Technical Paper

Effects of Fumigated Fuel on the Ignition and Initial Combustion Stages in a D.I. Diesel Engine

Effects of fumigated fuel on the initial combustion stage of a diesel spray were studied by measuring an ignition delay period and rate of heat release, clarifying a self-ignition limit of a fumigated fuel. Combustion experiments on both fumigated diesel fuel and methanol in a direct injection diesel engine gave the following results; a rapid combustion occurs with the methanol fumigation, while, the diesel fuel fumigation slightly changes the combustion of the main spray of diesel fuel injected directly into the combustion chamber. Regarding the rate of heat release, the maximum rate in the initial combustion stage increases rapidly with an increase in methanol fumigation, while for the fumigated diesel fuel, the maximum rate changes only slightly. The ignition delay period affected by fumigated diesel fuel is shorter than that affected by methanol at the same fumigation equivalence ratio and intake temperature.
Technical Paper

Spray and Flame Behaviors of Ethanol-Gasoline Blend Injected by Hole-Type Nozzle for DISI Engine

Different ethanol-gasoline blended fuels, namely the E0 (100% gasoline), E85 (85% ethanol and 15% gasoline mixed in volume basis) and E100 (100% ethanol) were injected by a valve-covered-orifice (VCO) hole-type nozzle in a condition simulating the near top dead center (TDC). Two typical injection pressures of 10 and 20MPa were adopted to clarify the spray and flame behaviors. The correlation of the upstream unburned fuel and the flame propagation was analyzed by the high-speed imaging of shadowgraph. Moreover, the effects of ignition timing and location on the flame propagation were discussed based on the imaging of OH* chemiluminescence.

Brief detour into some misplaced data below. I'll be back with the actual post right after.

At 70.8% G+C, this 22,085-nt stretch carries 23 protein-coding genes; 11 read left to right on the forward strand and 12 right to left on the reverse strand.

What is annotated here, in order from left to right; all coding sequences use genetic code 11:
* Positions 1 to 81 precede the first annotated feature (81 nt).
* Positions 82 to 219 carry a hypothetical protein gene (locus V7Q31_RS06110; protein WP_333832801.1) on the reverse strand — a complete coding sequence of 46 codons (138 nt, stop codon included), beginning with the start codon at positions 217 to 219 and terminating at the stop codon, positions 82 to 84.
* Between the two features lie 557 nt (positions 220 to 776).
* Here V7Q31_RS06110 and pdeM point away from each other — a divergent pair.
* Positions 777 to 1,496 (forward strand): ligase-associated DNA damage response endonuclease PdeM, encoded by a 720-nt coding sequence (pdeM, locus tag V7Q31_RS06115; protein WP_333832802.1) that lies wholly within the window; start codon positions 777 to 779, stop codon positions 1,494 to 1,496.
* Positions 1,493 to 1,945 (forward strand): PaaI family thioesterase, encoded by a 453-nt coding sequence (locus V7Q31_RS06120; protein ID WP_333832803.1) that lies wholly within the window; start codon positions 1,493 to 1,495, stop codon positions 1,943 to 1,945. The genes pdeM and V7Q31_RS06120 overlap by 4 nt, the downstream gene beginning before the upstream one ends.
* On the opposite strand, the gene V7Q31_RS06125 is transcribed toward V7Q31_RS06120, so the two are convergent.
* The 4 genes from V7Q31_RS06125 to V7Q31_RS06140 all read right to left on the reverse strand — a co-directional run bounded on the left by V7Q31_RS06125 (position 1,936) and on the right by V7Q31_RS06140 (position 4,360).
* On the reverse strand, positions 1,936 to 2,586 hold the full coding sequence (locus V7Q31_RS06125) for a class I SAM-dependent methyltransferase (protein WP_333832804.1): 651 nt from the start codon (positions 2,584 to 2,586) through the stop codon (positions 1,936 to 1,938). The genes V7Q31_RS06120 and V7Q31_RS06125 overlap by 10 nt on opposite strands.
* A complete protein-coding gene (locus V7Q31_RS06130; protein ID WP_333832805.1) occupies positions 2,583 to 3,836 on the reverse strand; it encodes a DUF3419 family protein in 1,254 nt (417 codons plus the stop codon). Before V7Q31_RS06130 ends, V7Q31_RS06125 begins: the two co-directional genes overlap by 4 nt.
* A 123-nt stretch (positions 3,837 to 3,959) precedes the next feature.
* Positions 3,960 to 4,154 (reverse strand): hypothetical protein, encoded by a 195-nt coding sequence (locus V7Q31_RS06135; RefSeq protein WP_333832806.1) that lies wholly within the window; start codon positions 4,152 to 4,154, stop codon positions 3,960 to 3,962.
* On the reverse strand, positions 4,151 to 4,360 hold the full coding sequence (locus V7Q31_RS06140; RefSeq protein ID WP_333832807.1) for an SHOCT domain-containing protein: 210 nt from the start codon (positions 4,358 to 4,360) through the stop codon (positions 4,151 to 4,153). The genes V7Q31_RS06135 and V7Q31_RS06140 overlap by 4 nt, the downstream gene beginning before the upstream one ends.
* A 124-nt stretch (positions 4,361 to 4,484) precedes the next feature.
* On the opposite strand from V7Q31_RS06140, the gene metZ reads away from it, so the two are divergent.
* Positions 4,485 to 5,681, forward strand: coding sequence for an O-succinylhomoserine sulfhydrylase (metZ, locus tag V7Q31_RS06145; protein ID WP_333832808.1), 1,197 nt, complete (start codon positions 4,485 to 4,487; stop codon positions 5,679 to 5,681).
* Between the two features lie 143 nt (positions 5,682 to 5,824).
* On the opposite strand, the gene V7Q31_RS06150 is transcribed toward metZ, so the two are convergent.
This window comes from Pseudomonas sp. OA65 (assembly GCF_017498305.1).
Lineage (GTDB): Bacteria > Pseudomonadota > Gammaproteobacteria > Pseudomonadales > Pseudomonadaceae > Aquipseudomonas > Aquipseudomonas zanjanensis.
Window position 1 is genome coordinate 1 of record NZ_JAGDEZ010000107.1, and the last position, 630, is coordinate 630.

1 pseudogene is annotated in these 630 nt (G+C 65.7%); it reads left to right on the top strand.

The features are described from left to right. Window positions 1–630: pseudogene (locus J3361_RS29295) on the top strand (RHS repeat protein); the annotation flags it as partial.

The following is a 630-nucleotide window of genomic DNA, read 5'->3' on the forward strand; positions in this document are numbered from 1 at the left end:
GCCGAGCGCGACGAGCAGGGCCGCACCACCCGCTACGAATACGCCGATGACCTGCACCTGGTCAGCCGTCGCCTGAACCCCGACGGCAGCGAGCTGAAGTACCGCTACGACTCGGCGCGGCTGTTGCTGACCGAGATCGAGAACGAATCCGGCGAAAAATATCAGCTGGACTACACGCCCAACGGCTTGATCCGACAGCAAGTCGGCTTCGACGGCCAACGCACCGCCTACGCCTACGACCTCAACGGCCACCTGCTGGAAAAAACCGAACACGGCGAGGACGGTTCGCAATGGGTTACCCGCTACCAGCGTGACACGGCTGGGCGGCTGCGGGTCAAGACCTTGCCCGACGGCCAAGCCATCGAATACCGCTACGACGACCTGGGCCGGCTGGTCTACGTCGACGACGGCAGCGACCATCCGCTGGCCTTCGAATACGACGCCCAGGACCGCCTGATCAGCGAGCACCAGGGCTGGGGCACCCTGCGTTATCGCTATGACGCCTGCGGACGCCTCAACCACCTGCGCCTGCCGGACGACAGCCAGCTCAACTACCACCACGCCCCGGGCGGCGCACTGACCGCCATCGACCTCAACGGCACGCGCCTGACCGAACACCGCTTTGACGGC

Technical Paper

Vaporization and Turbulence Characteristics of High Pressure Gasoline Sprays Impinging on a Wall

To get a better understanding of the characteristics of the high pressure gasoline sprays impinging on a wall, a fundamental study was conducted in a high-temperature high-pressure constant volume vessel under the simulated engine conditions of in-cylinder pressures, temperatures, and wall temperatures. The injection pressure was varied from 20 to 120 MPa. The spray tip penetration, vapor mass distribution, and vaporization rate were quantitatively measured with the laser absorption-scattering (LAS) technique. The velocity fields of the wall-impinging sprays under vaporizing conditions were measured with the particle image velocimetry (PIV) technique using silicone oil droplets as tracers. The effects of injection pressure and spray/wall interactions on spray characteristics were investigated. The results showed that the increased injection pressure improved penetration, vaporization, and turbulence of the sprays.
Technical Paper

Effects of ratio and dwell of split injection on fuel spray and mixture formation process under evaporating, non-reacting condition

The effects of split injections of a diesel spray was evaluated in a constant volume chamber under evaporating, non-reacting condition. Laser absorption scattering (LAS) technique was utilized for the mixture concentration measurement, using a diesel surrogate fuel consists of n-tridecane and 2.5% of 1-methylnaphthalene in volume basis. While fixing the total injected fuel mass of 5.0 mg/hole, the effects of split ratio in mass basis and the dwell time (or injection interval) were investigated. Among the split ratios conducted in the current study (3,7, 5:5 and 7:3), the split ratio of 7:3 was the optimum for lean mixture formation regarding the overall distribution of the equivalence ratio at end-of-injection (EOI) timing. The air entrainment wave at the EOI timing of the first injection allowed the fuel at the vicinity of the nozzle to become leaner at a faster rate.